An expert panel at Biba’s conference yesterday debated the issues that arose from coronavirus-linked BI claims, and highlighted related upcoming issues

Biba 2021: While there have been many comparisons between the Covid-19 pandemic and the Spanish flu, Ed Lewis, partner at Weightmans, said that “frankly, it’s no comparison at all” as the world was very different then. 

Speaking as part of a panel discussion about business interruption (BI) claims being the so-called “elephant in the room” during Biba’s Strengthening Resilience conference yesterday (12 May 2021), Lewis said: “I don’t think any of us can say that we have seen anything like Covid-19 in our lifetimes, or indeed any previous time in history.”

However he conceded that Spanish flu is still the “closest we have come to anything like the world health emergency we have seen” over the past year.

In a risk context, he said that “opinions were going to be extensively divided”, especially regarding policy wordings that had not been written with pandemic risk in mind. 

He admitted that the FCA test case on BI claims linked to Covid-19 and the associated lockdown measures was needed, as he believes this was the only way to resolve the matter and get to the bottom of the actual causation of claims.

‘But for’ test

In law, the ‘but for’ test asks: “but for the existence of X, would Y have occurred?”

Referring to this test, Lewis applied it to the example of two hunters in a forest that accidentally shoot a hiker at the same time as they mistake him for an animal.

“If you apply the ‘but for’ test, you end up with the reverse outcome that neither hunter is responsible for the death,” he said.

However, due to the fact that the pandemic was so prolific and manifested all at once nationally, as well as how insurers’ disease clauses were written, there were “many occurrences outside those defined areas as well as within”.

The government’s response to those occurrences was comprehensive and non-specific.

“Insurers rightly turned around and said ‘but for the occurrence of Covid-19 within a defined area, the same loss would have been suffered because of all the other occurrences outside the area and the government’s reaction [to] that. The test case had to grapple with that very tricky issue of causation,” he added.

More disputes and litigation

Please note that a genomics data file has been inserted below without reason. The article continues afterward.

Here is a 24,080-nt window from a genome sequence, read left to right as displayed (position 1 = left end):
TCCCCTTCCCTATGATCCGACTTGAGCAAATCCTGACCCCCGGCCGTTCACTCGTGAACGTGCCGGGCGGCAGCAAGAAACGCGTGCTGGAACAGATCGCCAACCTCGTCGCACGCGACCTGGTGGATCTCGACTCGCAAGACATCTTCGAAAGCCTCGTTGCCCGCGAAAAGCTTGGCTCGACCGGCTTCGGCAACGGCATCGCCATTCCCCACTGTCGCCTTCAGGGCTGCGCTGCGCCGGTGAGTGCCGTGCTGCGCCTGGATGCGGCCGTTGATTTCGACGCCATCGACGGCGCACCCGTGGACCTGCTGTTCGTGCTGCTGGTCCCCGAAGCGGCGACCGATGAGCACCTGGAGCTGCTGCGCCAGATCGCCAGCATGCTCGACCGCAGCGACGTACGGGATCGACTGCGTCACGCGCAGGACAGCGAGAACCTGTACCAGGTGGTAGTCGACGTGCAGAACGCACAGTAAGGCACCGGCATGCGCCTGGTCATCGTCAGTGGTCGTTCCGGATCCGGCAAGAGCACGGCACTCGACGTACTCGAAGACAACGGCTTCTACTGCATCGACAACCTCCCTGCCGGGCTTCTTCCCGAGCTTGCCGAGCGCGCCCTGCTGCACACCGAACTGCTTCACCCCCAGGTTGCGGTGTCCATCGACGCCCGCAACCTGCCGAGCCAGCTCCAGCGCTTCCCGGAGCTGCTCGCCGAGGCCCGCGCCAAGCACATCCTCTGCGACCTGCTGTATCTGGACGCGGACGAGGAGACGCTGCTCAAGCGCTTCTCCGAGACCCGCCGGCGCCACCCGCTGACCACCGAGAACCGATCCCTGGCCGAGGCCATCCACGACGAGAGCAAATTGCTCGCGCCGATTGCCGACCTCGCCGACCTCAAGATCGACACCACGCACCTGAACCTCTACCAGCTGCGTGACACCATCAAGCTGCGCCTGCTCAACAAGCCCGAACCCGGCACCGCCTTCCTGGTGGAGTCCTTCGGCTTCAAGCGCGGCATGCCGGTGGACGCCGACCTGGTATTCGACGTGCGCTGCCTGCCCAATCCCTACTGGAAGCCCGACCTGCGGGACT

Despite the rulings from the High Court and Supreme Court on the test case, there are other issues outside of the judgments which need to be resolved, such as the qualification machinery to the claim that is presented, as well as how Covid-19 grants and furlough payments are considered for quantifying claims, Lewis noted.

“Yes, we are going to see a lot of disputes and litigation to come on that, I think. But the government is being clear what it expects and that is no deductions will be made. Those grants and furlough payments have been made to support businesses in a time of crisis that comes from the public purse.

”In effect insurers make deductions for those, they are managing to avoid having to make payment at the public’s expense. The government has been very clear ‘don’t make deductions, if you do, we will intervene’,” he added.

Lewis explained that “any insurer looking to make deductions for grants or furlough payments must document them at board exec level”. 

He continued: “From a legal standpoint, there is a bit of a problem. We obviously have the principle enshrined under insurance law that you shouldn’t be able to recover more than your losses, there shouldn’t be double indemnity.

”Where businesses are being made whole by grants and payments, it would be wrong for them to then claim the recovery of those losses from insurers.

“Here’s the dividing line in my view. Covid-19 grants for the most part are non-specific. Furlough payments, in contrast, have been [specific].

”I think any business taking the benefit of furlough who then presents a claim [including] staff costs [but] it has been made whole because of those furlough payments, would be wrong presenting a claim of that kind. In the context of grant payments, which are non-specific, that’s where the government’s rationale comes in.”

Clarity and reputation

David Williams, managing director of underwriting and technical services at AXA, agreed that for firms getting furlough payments, they are not suffering a loss.

When asked whether this upcoming spike in BI claims was good for the insurance industry’s reputation, Williams said: “No absolutely not. We were hoping that the test case would bring clarity quickly and that was the reason for the industry supporting it, as there was lots of inconsistency and confusion.”

In terms of grants, however, AXA and several other insurers issued a public letter stating: “we will not [deduct] those payments from any claims settlements”. However, AXA is trying to reach clarity and settle any claims that should be paid as soon as possible.

For Williams, the problem is that many businesses have been badly affected by the pandemic.

“Some of them had no BI insurance, some did but with cover that didn’t apply in respect of a global government lockdown,” he explained.

“There are a number of cases where clarity has been brought by the test case and the appeal. The FCA was very specific at the start of the test case about what was and what wasn’t included in that test case and when they went to appeal.”

Williams recommended that insurers need to get to certainty by being vocal and going public about what they are doing.

AXA began paying Covid-19-related BI claims in March 2020 and has paid out £70m so far on policies where the insurer has looked at the wordings and decided there was cover in place.

Aon’s head of technical commercial risk solutions Vivienne Hexter pointed out that although it has been more than a year since many of these Covid-linked BI claims were made, BI claims in general are complicated and faced issues long before the pandemic arrived.